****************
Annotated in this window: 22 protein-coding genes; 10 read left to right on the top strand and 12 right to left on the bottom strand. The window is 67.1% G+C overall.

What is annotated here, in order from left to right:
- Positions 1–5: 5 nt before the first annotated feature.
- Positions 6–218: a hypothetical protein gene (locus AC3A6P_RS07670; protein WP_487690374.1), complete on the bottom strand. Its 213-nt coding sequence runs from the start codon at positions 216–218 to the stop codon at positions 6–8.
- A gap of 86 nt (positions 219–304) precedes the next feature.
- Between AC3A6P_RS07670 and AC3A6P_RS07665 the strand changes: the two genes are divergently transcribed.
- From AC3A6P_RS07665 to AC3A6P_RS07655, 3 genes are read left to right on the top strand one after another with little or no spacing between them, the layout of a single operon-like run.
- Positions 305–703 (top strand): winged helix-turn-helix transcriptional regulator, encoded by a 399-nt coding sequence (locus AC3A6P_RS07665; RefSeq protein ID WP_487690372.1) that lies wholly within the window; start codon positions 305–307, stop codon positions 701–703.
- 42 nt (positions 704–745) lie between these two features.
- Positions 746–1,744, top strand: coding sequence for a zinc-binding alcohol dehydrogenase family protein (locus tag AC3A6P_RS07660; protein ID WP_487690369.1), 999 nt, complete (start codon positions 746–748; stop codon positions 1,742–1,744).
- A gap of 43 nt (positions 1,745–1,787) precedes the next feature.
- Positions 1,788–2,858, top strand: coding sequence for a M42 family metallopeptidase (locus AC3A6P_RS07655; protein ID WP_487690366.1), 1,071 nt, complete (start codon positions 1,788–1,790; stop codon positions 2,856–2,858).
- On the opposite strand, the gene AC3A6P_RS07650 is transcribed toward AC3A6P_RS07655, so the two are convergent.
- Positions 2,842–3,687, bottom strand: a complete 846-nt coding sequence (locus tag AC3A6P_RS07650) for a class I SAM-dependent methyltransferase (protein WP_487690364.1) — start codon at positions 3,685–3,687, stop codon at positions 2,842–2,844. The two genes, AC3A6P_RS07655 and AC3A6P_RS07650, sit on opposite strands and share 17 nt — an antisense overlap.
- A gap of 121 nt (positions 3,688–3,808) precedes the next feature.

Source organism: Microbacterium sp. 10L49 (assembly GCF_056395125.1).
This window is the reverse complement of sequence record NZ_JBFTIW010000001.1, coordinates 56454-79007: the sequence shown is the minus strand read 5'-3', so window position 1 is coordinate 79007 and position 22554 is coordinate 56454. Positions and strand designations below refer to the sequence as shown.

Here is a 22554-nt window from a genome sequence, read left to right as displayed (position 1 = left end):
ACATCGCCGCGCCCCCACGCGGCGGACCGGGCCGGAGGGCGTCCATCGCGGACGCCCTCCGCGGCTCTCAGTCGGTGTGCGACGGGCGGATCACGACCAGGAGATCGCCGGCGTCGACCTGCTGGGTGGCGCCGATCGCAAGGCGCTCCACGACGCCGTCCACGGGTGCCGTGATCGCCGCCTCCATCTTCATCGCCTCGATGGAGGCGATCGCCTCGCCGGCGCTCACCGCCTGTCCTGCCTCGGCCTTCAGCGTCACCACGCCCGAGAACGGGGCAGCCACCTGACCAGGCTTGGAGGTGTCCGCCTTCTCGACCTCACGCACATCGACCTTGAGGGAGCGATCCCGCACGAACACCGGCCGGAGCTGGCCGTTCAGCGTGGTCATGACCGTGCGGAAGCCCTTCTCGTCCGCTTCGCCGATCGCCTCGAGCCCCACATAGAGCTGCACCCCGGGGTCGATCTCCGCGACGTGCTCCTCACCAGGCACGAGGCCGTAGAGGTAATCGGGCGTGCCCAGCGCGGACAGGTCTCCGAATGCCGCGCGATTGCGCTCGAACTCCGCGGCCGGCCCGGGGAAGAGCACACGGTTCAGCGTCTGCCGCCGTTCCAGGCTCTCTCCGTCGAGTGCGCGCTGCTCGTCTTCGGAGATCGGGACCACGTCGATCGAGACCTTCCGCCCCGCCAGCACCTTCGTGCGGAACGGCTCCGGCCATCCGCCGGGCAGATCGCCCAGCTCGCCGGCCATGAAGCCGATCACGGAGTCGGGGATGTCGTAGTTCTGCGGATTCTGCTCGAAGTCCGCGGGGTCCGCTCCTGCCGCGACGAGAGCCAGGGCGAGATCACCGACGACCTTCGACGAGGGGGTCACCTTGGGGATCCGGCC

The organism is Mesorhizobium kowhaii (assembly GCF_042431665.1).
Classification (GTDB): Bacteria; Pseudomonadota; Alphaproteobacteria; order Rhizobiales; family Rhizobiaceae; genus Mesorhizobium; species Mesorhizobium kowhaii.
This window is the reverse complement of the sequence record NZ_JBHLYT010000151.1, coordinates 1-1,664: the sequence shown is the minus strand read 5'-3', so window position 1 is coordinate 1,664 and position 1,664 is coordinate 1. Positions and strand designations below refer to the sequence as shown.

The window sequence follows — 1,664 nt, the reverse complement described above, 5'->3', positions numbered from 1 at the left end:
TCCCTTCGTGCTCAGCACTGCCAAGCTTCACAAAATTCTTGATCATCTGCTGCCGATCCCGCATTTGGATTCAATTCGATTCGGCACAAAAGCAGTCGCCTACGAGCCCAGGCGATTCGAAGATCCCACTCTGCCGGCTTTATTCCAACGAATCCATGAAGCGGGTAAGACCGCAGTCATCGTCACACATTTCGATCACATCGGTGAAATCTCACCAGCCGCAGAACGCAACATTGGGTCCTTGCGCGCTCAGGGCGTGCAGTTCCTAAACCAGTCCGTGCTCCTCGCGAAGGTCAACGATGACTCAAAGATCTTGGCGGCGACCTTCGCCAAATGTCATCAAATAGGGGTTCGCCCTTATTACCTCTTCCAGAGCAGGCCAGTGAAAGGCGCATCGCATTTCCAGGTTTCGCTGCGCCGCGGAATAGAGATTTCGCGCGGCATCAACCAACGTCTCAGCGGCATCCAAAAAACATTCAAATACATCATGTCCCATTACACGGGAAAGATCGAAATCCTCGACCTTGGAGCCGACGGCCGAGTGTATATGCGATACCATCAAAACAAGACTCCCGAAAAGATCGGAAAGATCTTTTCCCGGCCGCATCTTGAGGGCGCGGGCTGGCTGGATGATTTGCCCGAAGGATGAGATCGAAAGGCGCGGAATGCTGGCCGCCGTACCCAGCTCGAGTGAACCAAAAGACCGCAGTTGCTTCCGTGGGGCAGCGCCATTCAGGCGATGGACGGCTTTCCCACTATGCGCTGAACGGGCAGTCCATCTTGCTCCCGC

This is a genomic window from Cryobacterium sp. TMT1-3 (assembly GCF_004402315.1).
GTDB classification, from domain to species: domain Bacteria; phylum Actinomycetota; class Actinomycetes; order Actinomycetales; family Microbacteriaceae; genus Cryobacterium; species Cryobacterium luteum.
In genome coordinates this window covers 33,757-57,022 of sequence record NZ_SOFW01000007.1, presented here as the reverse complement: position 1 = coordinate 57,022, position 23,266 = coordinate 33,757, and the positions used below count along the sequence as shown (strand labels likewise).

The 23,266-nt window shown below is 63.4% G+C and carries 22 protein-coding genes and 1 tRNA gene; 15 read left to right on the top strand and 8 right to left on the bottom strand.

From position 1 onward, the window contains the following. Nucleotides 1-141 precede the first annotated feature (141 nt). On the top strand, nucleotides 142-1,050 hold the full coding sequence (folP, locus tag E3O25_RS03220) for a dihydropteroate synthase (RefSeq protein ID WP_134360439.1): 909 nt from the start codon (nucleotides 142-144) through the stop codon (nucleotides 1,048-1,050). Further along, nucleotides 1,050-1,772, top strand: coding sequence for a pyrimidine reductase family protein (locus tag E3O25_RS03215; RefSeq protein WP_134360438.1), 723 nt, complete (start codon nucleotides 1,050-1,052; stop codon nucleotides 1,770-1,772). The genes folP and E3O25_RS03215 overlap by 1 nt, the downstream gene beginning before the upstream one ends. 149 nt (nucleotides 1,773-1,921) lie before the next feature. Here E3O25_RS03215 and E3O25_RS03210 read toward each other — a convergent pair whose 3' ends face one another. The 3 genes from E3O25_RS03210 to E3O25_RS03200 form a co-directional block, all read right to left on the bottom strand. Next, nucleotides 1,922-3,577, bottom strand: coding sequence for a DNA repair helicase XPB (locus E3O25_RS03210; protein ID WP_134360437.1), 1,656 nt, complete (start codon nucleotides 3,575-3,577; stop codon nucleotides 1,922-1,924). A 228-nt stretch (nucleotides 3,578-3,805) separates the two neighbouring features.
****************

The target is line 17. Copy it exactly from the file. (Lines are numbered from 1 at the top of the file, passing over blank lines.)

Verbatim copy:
This window is the reverse complement of sequence record NZ_JBFTIW010000001.1, coordinates 56454-79007: the sequence shown is the minus strand read 5'-3', so window position 1 is coordinate 79007 and position 22554 is coordinate 56454. Positions and strand designations below refer to the sequence as shown.